Parsnip Or Parsley Root? Here Are The Differences

Confusingly similar and yet so different: parsnip and parsley root. What’s the difference? At first glance, there are hardly any differences. Yet they exist. We explain how the two types of vegetables differ and how you can tell them apart in the supermarket!

Difference: parsnip and parsley root

Although parsnip and parsley root can hardly be distinguished at first glance, there are differences in appearance, taste, and origin.

Visual differences

Parsley root and parsnip already look almost identical in shape. There is hardly any difference in color either. Both are brownish yellow. If you take a closer look, you can see that parsnips have a much thicker head. They also grow up to 40 cm longer than the parsley root. This is usually around 20 cm long. Another difference lies in the leaf base of the vegetable root. While this is clearly sunken in the case of the parsnip, the leaf base of the parsley root is curved outwards.

Taste test

The two types of vegetables can be distinguished better by their taste than by their appearance. Parsnips are very reminiscent of carrots with their spicy aroma. Due to their comparatively high sugar content and the resulting sweet taste, they are particularly popular with children.

The parsley root, on the other hand, lives up to its name and tastes very strongly of parsley. For this reason, it is particularly suitable for soups and stews.

Already knew?

Due to their delicious sweetness, parsnips are increasingly found in baby food.

Origin and cultivation

Even if they look confusingly similar, the root vegetables are not the same in terms of origin either. The parsnip has its origins in Europe, Asia, and Siberia. The parsley root, on the other hand, originally comes from the Mediterranean region. Both roots are now cultivated worldwide.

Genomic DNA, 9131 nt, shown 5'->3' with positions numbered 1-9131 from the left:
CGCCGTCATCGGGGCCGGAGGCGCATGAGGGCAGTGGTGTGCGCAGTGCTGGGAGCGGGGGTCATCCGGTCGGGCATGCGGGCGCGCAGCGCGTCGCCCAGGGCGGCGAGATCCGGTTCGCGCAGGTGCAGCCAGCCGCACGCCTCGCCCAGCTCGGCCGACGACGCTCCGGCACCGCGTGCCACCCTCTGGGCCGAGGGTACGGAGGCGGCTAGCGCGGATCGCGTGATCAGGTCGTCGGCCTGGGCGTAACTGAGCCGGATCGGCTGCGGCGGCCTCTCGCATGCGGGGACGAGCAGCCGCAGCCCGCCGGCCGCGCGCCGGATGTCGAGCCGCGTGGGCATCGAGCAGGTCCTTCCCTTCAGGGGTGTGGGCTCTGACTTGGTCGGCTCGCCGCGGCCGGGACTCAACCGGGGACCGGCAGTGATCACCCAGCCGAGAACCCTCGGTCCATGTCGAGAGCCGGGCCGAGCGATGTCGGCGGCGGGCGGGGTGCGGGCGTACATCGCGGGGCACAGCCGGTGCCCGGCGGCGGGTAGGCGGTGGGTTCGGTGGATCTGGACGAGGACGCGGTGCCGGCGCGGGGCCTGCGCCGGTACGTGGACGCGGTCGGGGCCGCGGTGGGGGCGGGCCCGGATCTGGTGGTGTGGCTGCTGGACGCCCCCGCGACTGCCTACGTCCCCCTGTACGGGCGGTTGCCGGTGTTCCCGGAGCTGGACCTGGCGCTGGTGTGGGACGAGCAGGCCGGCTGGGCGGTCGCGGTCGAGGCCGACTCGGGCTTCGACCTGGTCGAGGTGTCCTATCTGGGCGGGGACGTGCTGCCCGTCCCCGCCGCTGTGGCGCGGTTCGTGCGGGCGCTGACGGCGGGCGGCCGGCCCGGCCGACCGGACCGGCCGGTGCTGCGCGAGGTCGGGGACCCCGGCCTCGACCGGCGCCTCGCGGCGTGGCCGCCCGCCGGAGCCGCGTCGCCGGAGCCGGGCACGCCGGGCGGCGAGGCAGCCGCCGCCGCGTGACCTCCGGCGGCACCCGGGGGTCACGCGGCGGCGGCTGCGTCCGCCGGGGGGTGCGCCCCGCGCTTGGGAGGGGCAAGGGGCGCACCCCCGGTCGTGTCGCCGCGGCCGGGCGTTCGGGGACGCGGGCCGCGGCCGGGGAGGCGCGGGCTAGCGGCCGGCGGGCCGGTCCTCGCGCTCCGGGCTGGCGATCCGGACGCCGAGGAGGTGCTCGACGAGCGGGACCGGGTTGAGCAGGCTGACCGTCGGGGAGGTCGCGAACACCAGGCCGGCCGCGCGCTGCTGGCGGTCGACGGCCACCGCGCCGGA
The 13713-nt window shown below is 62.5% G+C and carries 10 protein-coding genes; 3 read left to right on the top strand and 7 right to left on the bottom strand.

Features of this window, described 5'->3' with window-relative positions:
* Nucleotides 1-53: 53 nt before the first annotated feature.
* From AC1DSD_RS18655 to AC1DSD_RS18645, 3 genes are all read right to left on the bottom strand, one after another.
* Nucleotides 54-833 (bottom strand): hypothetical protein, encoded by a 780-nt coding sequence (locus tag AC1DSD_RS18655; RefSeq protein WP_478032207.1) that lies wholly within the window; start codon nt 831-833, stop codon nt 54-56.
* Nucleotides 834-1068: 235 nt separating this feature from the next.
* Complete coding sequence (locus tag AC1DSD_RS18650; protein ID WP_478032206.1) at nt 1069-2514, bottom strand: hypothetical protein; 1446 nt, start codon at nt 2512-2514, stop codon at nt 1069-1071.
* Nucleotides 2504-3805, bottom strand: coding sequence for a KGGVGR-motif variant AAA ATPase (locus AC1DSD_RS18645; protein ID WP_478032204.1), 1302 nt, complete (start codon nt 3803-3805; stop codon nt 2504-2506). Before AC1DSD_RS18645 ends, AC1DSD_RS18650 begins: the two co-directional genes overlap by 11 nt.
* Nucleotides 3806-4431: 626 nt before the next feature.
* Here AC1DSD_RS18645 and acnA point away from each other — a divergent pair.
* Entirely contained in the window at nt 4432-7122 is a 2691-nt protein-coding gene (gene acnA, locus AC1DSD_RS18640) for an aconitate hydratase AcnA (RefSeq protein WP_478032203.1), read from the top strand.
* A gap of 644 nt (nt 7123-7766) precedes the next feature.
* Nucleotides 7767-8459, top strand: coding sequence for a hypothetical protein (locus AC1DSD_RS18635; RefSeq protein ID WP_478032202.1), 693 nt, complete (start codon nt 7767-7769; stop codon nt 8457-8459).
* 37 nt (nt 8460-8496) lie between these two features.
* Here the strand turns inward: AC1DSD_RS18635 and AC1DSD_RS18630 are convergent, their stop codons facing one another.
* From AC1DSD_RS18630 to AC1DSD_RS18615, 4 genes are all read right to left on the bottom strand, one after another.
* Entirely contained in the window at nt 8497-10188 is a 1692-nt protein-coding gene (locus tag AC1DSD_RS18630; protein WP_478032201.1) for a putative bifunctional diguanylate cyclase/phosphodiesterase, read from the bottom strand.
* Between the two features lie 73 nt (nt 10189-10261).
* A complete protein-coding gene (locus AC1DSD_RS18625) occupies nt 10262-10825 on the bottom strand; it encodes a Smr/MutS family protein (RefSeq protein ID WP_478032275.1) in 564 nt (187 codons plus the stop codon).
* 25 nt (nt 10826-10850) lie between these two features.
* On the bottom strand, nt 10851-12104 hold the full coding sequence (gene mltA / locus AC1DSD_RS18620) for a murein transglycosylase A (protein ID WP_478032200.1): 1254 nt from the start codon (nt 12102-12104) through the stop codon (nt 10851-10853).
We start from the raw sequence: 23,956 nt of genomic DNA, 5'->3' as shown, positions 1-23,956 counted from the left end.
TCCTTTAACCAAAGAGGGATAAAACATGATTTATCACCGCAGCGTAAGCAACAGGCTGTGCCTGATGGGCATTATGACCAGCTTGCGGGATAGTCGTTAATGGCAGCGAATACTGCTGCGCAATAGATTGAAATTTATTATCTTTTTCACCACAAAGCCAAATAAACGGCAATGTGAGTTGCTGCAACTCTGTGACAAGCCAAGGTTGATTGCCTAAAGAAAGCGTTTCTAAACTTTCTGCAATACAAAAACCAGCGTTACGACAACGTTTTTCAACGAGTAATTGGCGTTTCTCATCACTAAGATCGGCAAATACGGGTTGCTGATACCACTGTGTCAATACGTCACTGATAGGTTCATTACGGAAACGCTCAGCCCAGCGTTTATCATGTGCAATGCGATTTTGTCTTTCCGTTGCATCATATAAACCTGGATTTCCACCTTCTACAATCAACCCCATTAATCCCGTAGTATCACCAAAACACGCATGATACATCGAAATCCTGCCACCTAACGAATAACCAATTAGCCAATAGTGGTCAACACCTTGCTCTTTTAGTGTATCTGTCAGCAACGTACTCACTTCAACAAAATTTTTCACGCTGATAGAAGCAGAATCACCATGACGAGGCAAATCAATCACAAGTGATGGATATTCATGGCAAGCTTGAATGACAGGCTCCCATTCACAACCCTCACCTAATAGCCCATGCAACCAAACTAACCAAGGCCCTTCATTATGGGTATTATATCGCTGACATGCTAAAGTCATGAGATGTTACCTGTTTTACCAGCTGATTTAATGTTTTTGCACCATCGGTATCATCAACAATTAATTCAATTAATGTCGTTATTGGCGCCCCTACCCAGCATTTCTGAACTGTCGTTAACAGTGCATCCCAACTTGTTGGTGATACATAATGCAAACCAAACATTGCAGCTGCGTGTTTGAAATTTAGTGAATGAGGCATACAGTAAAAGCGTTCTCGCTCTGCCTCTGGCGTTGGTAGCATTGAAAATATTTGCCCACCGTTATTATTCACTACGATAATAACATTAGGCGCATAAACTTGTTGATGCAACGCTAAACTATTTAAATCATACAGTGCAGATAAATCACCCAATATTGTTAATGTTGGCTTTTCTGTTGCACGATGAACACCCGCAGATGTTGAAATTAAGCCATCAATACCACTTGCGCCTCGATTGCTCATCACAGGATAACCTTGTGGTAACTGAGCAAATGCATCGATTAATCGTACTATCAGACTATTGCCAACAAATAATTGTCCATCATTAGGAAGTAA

Feature – parsnip – parsley root

  • Headboard – thicker – narrow
  • Leaf base – sunken – and arched outwards
  • Size – up to 40 cm – up to 20 cm
  • Taste – spicy, similar to  – carrot, similar to parsley
  • Origin – Europe, Asia, Siberia – Mediterranean

Common features of parsnip and parsley root

In addition to the differences, there are also characteristics that the root varieties have in common. Especially in their season and ingredients. Furthermore, parallels can be found in their diverse preparation options.


Despite all the differences, there are also similarities. Both the parsnip and the parsley root are grown worldwide from September. Both can be found in supermarkets until around March/April.


Parsnips and parsley root are not only a good match in terms of taste. They are even real power food. They contain essential oils. For this reason, they have a calming effect on the stomach and promote digestion. They also stimulate kidney activity, which means that eating the roots can have a diuretic effect. In this way, the body rids itself of unwanted toxins. Parsnips also ensure greater resilience. With 26 mg magnesium per 100 g, they strengthen our nervous and muscular systems. Combined with the high vitamin C content of the parsley root, our body is also well equipped to fight a cold.

Prepare parsnip and parsley root

Both the parsnip and the parsley root can be cooked, but also eaten raw and are therefore super versatile in their preparation. Enjoy the delicious roots as:

  • as a tasty component, finely grated in the salad
  • crispy chips
  • puree or
  • as soup.

Try our parsnip puree or our delicious parsnip soup and see for yourself.

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Written by John Myers

Professional Chef with 25 years of industry experience at the highest levels. Restaurant owner. Beverage Director with experience creating world-class nationally recognized cocktail programs. Food writer with a distinctive Chef-driven voice and point of view.

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